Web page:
Sam Jero and Inky Fingers

Learn about Sam Jero and how AAPA enhanced his home schooling experience.

Home school student enjoys working with `Inky Fingers'

by Dean Rea

Home schooling is a year-round activity for Samuel Jero, but the high school sophomore says he enjoys setting type by hand and using a printing press to print his hobby journal, Inky Fingers, when he gets a periodic break from classes.

``Printing has helped me to appreciate writing,'' the 16-year-old Ohio student says. ``I have also met many interesting people through printing.'' Some of these people are hobby printers and writers who are members of the American Amateur Press Association.

``For years I had read about great inventions and tried to build them,'' he recalls. On one occasion, for example, he attempted to build a printing press that didn't work.

During a field trip to a living history type museum, the Ohio Village, Samuel met a printer named Dale Starr, who invited Samuel to attend the 2001 AAPA convention in Canton, Ohio.

``I talked my dad into taking me to the convention,'' Samuel says. ``At the convention I was given a press and some type as well as some books on printing. I got the press home and read the books to learn how to set type, ink the press and print. Soon I was printing away.''

Samuel eventually printed a hobby journal called Inky Fingers. In one issue he described his family's trip to Scotland. Copies of Inky Fingers and other journals produced by many of AAPA's more than 200 members are placed in bundles in a centralized location, and a bundle is mailed monthly to each member.

Samuel is one of several home schoolers who have been active in the association. Members pay $15 annual dues, which enables them to participate in all association activities. Some members are printers. Others concentrate on writing.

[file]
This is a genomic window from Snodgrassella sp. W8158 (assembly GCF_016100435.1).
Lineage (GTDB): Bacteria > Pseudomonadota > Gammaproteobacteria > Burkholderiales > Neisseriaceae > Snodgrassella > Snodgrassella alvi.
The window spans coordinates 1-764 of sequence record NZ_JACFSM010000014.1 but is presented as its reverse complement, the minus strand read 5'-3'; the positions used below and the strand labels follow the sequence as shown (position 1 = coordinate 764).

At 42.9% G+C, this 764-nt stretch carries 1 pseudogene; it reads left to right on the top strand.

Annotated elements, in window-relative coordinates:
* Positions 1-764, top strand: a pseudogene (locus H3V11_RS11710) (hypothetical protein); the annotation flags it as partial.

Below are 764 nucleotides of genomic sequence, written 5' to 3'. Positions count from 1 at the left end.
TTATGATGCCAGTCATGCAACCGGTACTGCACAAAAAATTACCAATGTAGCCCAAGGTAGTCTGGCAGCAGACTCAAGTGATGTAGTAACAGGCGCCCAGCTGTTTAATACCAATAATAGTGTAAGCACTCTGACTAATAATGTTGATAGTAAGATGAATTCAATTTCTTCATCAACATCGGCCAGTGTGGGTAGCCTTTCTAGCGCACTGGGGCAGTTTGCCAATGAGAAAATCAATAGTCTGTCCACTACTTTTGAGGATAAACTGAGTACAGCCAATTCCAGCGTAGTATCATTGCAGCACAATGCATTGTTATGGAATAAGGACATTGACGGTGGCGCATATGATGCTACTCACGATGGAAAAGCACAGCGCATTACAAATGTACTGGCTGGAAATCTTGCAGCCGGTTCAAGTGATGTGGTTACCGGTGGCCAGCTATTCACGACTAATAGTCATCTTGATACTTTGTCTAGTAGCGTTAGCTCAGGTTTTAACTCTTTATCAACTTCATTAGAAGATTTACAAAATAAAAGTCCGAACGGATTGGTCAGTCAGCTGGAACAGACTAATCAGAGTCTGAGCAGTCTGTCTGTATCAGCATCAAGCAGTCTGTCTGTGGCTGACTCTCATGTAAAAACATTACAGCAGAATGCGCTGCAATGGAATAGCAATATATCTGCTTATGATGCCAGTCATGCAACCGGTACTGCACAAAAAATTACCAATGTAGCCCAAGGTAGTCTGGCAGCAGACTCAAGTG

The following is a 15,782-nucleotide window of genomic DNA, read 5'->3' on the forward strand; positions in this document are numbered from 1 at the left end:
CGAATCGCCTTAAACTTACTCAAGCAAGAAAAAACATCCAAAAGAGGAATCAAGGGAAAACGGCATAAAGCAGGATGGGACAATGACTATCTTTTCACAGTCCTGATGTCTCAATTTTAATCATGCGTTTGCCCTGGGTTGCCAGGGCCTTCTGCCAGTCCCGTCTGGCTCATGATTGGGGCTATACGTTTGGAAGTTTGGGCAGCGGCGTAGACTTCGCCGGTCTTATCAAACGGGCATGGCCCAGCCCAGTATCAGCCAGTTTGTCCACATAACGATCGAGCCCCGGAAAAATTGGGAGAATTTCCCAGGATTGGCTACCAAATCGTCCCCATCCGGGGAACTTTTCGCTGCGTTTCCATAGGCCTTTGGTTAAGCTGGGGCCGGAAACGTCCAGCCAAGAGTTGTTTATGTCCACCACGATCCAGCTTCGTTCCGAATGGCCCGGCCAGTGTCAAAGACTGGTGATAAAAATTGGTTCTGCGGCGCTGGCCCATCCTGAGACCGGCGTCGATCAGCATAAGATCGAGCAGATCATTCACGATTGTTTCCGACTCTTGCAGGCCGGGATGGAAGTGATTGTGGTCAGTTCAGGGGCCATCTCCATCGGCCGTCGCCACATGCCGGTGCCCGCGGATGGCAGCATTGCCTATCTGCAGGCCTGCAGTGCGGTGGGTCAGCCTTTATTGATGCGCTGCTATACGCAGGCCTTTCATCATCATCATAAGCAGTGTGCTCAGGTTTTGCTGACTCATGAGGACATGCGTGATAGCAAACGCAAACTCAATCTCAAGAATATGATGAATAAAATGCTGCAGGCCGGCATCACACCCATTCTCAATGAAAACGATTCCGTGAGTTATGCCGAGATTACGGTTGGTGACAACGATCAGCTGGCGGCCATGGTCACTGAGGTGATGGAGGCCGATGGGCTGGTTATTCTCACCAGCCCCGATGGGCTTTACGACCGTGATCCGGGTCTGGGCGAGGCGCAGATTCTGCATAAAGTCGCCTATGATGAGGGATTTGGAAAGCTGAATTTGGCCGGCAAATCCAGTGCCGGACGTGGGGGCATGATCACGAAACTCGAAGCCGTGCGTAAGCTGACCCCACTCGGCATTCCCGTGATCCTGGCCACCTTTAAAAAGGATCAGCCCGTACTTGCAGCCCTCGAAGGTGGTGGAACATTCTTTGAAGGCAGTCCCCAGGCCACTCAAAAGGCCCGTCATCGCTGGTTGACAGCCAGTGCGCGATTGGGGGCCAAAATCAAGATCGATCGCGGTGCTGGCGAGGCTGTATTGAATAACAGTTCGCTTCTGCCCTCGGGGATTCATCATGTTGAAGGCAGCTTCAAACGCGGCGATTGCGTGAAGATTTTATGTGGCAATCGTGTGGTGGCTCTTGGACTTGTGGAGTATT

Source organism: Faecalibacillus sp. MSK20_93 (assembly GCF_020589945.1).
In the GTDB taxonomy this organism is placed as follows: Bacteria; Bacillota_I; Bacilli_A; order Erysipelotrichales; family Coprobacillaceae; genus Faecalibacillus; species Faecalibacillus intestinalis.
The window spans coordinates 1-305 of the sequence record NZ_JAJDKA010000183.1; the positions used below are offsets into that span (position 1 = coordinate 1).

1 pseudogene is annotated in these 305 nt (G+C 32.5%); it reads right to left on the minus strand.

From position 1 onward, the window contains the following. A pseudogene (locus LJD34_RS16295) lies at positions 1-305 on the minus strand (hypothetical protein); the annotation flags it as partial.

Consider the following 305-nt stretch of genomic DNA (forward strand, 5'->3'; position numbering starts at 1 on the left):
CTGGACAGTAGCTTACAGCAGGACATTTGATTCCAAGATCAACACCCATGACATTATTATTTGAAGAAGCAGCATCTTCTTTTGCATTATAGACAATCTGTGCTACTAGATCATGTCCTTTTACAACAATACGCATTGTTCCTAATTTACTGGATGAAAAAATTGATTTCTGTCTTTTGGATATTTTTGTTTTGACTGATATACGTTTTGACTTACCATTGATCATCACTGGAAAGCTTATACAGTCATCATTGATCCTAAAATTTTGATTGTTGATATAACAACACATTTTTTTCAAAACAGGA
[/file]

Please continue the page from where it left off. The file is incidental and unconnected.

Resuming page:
``During the last few years my spelling and grammar skills have improved,'' Samuel says. ``I can write reasonably well the first time through without having to rework it a hundred times.

``Printing gives me something to write for, something more I can do with my writing than just have Mom read it and tell me what I did wrong. This has made writing much more enjoyable to me.''

AAPA members have applauded and encouraged Samuel in his printing and writing efforts. A reviewer wrote: ``Samuel's budding interest in amateur journalism is reminiscent of other teenagers who discovered the hobby and became active in writing articles and in printing journals a half century ago. We wish him every success and applaud his activity in the AAPA.''

In the future, Samuel says he may print more of his home school assignments in Inky Fingers.

``One of these assignments,'' he says, ``explains why Gutenberg got the credit for Pi Shen's invention of movable type.''

Inky Fingers Number 7

Here are scanned images of Samuel Jero's 7th issue of Inky Fingers, letterpress-printed by Samuel and distributed through the American Amateur Press Association.

Inky Fingers #7, page 1

Inky Fingers #7, page 2


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